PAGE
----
Mboweni's cigarette price hike a 'windfall for the illegal market': Batsa
British American Tobacco SA (Batsa) believes finance minister Tito Mboweni made a mistake by hiking tobacco prices as the industry tries to recover from the ban that was imposed during the hard lockdown.
Batsa said on Wednesday it was “shocked” by the double-inflation increase in tobacco excise.
It is a gift to the syndicates in the illegal market while destroying the legal tobacco market. If the illegal cigarette barons were given the opportunity to write government policy, this is exactly what they would doBatsa GM, Johnny Moloto
“The 8% increase is far in excess of the government’s planned excise policy and is another windfall for the illegal market that flourished during the 20-week prohibition last year and now is over 50% of the South African market — one of the highest in the world,” Batsa said in a statement.
“The affect will be disastrous for the government’s attempts to recover billions of lost revenue at a time when the country needs the money the most.
“The legal tax-compliant industry has failed to regain billions of sales lost to national and international criminal enterprises during the sales ban and the threat of significant job losses is greatly exacerbated by this dangerous excise hike,” Batsa added.
Delivering the latest budget speech, Mboweni announced an increase in sin taxes which will see smokers fork out R1.39 more for a pack of 20 cigarettes.
Batsa's general manager Johnny Moloto said law-abiding citizens would suffer from the price hike while those involved in illegal cigarette smuggling and sales would thrive under it.
“Taxes are only paid by lawful people. This huge increase will further stoke the illicit market and will undoubtedly result in falling tax revenues for government, while illegal players increase their profits and become even more deeply entrenched,” said Moloto.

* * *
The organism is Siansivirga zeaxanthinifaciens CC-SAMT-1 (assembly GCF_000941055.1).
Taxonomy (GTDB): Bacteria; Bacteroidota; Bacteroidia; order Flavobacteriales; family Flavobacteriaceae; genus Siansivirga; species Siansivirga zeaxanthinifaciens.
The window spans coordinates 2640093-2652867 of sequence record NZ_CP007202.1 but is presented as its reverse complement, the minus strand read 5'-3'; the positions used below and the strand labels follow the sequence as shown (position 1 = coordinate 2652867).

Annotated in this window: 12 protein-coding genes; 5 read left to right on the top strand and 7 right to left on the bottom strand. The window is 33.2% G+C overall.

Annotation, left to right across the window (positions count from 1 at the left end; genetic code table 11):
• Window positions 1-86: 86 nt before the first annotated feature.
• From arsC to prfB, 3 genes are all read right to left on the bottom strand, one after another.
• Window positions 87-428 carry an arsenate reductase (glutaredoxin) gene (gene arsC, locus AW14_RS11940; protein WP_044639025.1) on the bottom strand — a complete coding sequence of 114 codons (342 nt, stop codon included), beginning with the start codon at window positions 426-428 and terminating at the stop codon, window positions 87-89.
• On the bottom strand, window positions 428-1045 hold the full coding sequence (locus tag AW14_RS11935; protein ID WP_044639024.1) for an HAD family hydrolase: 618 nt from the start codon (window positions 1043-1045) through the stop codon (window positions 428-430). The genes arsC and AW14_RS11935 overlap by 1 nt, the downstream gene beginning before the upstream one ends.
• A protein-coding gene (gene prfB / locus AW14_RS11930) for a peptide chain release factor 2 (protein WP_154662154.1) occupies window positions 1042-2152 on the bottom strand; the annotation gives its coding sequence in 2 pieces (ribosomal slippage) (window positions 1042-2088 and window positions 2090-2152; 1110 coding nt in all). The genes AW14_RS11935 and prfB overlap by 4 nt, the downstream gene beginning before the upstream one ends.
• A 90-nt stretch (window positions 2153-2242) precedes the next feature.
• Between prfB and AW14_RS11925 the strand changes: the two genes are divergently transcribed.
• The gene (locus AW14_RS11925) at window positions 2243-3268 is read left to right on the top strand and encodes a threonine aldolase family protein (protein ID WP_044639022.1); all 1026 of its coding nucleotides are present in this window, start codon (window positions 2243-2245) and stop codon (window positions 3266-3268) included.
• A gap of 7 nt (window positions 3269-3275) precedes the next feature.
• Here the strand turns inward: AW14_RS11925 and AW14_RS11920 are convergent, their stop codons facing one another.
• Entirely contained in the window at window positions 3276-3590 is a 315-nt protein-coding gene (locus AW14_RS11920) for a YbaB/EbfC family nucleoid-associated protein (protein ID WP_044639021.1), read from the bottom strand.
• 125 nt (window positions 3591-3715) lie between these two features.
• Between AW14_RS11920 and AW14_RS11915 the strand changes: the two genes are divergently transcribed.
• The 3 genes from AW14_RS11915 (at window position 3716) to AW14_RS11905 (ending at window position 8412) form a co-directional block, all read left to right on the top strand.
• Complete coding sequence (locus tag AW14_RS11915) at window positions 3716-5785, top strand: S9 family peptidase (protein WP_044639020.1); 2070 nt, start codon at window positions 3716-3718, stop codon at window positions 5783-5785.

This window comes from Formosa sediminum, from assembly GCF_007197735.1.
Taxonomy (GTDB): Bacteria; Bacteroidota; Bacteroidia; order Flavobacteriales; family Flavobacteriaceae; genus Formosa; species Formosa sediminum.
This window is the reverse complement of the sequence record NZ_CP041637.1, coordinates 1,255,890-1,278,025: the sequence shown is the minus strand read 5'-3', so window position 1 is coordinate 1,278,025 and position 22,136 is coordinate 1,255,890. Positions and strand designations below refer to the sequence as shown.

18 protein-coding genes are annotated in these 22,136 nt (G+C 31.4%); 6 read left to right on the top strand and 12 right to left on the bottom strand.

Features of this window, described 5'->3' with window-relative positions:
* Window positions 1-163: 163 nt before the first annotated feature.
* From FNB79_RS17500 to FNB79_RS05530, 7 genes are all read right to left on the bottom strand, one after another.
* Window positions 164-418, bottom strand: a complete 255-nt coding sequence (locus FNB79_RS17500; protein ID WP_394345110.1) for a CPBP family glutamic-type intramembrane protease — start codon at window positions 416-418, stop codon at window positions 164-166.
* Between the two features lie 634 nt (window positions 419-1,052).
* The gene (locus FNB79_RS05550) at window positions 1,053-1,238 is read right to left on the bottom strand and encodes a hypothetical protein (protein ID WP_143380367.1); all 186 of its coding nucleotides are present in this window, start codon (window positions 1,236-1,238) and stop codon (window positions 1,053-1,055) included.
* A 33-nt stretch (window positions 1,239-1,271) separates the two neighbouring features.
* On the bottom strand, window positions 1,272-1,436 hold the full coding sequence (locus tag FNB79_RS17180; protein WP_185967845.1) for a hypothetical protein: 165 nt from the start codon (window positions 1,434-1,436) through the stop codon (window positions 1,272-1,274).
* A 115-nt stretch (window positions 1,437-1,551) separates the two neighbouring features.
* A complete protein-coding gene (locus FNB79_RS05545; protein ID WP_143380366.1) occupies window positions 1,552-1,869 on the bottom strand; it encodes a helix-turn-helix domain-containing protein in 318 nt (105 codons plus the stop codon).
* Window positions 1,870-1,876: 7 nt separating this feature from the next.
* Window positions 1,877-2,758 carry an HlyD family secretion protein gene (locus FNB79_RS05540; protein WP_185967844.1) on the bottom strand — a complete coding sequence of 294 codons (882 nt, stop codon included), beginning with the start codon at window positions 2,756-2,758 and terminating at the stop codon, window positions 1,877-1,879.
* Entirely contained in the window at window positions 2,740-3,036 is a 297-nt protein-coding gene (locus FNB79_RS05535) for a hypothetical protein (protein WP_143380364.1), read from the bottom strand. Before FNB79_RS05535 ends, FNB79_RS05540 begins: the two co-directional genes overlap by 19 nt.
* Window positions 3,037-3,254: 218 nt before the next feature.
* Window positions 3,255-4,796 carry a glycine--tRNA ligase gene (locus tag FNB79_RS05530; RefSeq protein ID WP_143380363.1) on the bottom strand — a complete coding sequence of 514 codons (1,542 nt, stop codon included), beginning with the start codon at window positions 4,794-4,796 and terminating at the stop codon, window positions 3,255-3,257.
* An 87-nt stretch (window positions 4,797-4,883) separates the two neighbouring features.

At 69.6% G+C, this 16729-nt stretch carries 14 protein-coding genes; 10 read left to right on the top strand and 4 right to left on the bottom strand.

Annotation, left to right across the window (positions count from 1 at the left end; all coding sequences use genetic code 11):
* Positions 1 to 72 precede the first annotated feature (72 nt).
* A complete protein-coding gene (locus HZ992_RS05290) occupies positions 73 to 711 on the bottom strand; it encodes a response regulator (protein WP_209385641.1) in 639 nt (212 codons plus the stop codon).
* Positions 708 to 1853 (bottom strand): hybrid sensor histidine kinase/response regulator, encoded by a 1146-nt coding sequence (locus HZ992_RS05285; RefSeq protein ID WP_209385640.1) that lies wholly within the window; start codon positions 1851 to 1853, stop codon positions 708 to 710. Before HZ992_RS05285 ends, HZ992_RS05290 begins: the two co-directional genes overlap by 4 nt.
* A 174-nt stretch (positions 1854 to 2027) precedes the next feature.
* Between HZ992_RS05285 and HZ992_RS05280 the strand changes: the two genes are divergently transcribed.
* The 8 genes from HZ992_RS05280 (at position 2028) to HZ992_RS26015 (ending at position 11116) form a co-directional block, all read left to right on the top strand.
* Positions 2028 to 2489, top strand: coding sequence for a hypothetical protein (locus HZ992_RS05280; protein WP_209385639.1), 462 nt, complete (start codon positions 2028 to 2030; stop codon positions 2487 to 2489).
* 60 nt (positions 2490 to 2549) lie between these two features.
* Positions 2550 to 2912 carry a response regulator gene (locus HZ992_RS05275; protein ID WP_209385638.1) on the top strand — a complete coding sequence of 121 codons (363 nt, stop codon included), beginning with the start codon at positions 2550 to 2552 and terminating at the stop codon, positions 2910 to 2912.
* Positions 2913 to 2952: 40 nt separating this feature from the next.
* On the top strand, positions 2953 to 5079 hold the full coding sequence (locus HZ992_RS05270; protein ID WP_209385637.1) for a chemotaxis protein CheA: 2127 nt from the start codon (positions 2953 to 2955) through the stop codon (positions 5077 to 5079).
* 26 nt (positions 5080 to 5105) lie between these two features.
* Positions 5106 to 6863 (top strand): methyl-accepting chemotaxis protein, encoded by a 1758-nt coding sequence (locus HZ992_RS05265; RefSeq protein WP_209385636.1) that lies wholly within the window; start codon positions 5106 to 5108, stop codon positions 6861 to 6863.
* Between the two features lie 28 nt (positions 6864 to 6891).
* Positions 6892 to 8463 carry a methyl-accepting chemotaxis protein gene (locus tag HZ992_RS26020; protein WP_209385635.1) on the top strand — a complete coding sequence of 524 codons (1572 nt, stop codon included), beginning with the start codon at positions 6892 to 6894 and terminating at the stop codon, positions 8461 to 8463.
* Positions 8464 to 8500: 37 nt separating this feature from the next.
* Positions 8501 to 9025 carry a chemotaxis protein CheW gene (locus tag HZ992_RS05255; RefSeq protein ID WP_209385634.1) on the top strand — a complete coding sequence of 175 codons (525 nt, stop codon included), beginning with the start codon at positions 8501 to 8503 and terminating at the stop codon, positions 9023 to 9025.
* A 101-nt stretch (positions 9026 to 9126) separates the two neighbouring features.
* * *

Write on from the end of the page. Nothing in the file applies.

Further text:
“By radically departing from its planned excise policy, government is only compounding the losses incurred as a result of its previous mistakes.
“Such a big excise increase is like pouring fuel on the fire they lit under the illicit market with the lockdown ban. It is a gift to the syndicates in the illegal market while destroying the legal tobacco market. If the illegal cigarette barons were given the opportunity to write government policy, this is exactly what they would do,” he added.
Moloto said the move by Mboweni would have dire consequences.
“The more expensive legal cigarettes are, the more attractive cheaper illicit brands become, and we are perplexed that government is not taking serious action against the illicit trade in tobacco.
“More money will be diverted away from legitimate, taxpaying businesses, further reducing the government’s own revenue. Meanwhile, more money will go to organised crime syndicates to fund all sorts of other antisocial activity, from drug-trafficking to gang warfare. In a year marked by costly mistakes, this could be the costliest of them all.”
Batsa said it was still trying to get law-abiding customers who were forced to turn to illegal cigarette sales during the ban back on board.
“Many consumers — even those who would otherwise not contemplate purchasing illegal goods — bought illicit cigarettes during the ban. As a result, illicit brands have become ‘normalised’, even to higher-income consumers.
“Furthermore, the ban enabled the establishment and strengthening of new distribution networks for tax-evading brands, providing these brands with better penetration into the consumer market,” Batsa said.
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